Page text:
H112R Closed Cycle Hot Air Engine

H112R Closed Cycle Hot Air Engine (Sterling Engine)

A bench top accessory designed to allow students to experimentally investigate one of the methods available to convert heat energy directly into work. The engine consists of a water cooled power cylinder and a transfer cylinder connected via a common duct. A single acting power piston and double acting displacer piston are connected to a flywheel.

The cycle of the engine consists of two isothermal processes and two constant volume processes. Heat to expand the captive gas charge and drive the power piston is provided by an electrical element controlled from the standard instrumentation console. As the unit is water cooled, unlike competing models, the Hilton H112R Closed Cycle Hot Air Engine can operate continuously.

H112R Closed Cycle Hot Air Engine

A bench top accessory designed to allow students to experimentally investigate one of the methods available to convert heat energy directly into work.

 The engine consists of a water cooled power cylinder and a transfer cylinder connected via a common duct. A single acting power piston and double acting displacer piston are connected to a flywheel.

 The cycle of the engine consists of two isothermal processes and two constant volume processes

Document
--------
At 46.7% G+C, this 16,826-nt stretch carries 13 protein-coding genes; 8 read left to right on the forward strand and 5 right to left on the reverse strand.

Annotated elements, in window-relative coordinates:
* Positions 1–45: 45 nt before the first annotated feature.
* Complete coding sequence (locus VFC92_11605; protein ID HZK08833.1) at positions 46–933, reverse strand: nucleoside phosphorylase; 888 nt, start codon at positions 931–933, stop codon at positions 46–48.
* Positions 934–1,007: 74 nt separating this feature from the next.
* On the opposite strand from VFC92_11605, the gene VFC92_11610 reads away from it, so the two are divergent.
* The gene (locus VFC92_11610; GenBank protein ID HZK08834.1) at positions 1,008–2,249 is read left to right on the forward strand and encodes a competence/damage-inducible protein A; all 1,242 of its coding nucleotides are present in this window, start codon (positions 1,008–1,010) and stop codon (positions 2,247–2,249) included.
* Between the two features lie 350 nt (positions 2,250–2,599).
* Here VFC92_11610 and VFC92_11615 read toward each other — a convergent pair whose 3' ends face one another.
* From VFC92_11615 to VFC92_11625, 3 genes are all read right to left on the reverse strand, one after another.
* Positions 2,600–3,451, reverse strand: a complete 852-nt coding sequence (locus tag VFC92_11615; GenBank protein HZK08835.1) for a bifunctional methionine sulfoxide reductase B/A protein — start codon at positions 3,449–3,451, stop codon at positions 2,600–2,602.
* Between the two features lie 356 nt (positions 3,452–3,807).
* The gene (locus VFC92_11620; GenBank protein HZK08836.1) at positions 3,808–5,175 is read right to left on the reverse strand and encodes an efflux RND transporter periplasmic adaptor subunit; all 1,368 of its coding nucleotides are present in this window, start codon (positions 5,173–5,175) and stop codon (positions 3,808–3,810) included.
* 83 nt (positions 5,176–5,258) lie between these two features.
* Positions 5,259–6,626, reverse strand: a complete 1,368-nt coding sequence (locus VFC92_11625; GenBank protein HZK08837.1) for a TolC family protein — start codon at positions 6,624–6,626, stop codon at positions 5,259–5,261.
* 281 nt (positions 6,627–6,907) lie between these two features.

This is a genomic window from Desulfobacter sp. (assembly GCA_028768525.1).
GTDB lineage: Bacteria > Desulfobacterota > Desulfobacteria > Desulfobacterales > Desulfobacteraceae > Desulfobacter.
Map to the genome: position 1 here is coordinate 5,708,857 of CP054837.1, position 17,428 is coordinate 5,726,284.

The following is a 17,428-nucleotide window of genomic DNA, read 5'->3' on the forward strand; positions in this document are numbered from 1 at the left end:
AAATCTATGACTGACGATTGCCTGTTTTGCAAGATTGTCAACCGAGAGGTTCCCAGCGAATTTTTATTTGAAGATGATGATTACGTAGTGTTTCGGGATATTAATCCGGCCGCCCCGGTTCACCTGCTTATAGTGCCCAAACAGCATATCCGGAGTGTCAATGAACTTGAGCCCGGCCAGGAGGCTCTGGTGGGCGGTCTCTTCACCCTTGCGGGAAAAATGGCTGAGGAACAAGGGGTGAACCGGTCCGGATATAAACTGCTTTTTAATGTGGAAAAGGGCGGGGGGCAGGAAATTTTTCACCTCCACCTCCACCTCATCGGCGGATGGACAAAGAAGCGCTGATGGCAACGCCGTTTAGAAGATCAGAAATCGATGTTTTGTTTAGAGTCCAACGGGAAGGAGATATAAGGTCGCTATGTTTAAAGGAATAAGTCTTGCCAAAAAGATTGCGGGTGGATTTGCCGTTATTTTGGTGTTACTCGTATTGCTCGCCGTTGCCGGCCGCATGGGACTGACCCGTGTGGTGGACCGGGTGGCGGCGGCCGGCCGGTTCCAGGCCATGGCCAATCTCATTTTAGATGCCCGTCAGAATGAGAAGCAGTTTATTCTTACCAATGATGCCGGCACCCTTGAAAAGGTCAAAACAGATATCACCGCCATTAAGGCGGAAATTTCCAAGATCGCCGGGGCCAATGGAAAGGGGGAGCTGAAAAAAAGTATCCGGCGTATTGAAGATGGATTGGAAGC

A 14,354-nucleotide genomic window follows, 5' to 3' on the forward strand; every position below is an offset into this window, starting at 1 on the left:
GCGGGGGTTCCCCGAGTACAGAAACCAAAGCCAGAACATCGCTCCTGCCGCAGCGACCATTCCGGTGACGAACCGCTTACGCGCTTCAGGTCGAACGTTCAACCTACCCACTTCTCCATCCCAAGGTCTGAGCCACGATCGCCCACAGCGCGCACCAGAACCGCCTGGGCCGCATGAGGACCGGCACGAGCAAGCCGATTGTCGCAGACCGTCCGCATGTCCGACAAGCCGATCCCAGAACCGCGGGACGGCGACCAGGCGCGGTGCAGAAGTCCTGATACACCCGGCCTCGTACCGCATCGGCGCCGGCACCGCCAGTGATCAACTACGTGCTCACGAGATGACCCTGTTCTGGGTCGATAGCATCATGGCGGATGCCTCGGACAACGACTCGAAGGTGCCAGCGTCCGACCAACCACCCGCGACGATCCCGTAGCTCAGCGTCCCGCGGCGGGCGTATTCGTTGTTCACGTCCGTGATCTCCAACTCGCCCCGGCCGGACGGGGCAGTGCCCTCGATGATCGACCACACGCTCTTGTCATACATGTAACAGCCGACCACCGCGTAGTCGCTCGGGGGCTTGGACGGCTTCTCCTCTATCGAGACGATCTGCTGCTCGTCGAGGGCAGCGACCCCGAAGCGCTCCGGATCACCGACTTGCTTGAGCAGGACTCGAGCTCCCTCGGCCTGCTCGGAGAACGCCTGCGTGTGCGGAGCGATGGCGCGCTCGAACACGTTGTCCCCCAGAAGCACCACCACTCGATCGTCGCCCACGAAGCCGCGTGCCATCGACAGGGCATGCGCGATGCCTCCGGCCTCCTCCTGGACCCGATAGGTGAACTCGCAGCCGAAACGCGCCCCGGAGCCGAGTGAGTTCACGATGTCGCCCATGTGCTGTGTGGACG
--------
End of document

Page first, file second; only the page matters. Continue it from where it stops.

Heat to expand the captive gas charge and drive the power piston is provided by an electrical element controlled from the standard instrumentation console.

 As the unit is water cooled, unlike competing models, the H112R Closed Cycle Hot Air Engine can operate continuously.

 A belt brake dynamometer allows the mechanical output of the engine to be measured. Control and measurement of the heater input power and shaft output torque and speed allows system overall performance to me measured at a range of speeds and heater temperatures.

 The standard instrumentation console allows heater input and system temperatures to be recorded.

Requires the H112 Heat Transfer Service Unit for operation.

  • Demonstration of a direct conversion of heat energy into shaft power.
  • Investigation of the cycle efficiency.
  • Investigation of the parameters affecting the cycle performance.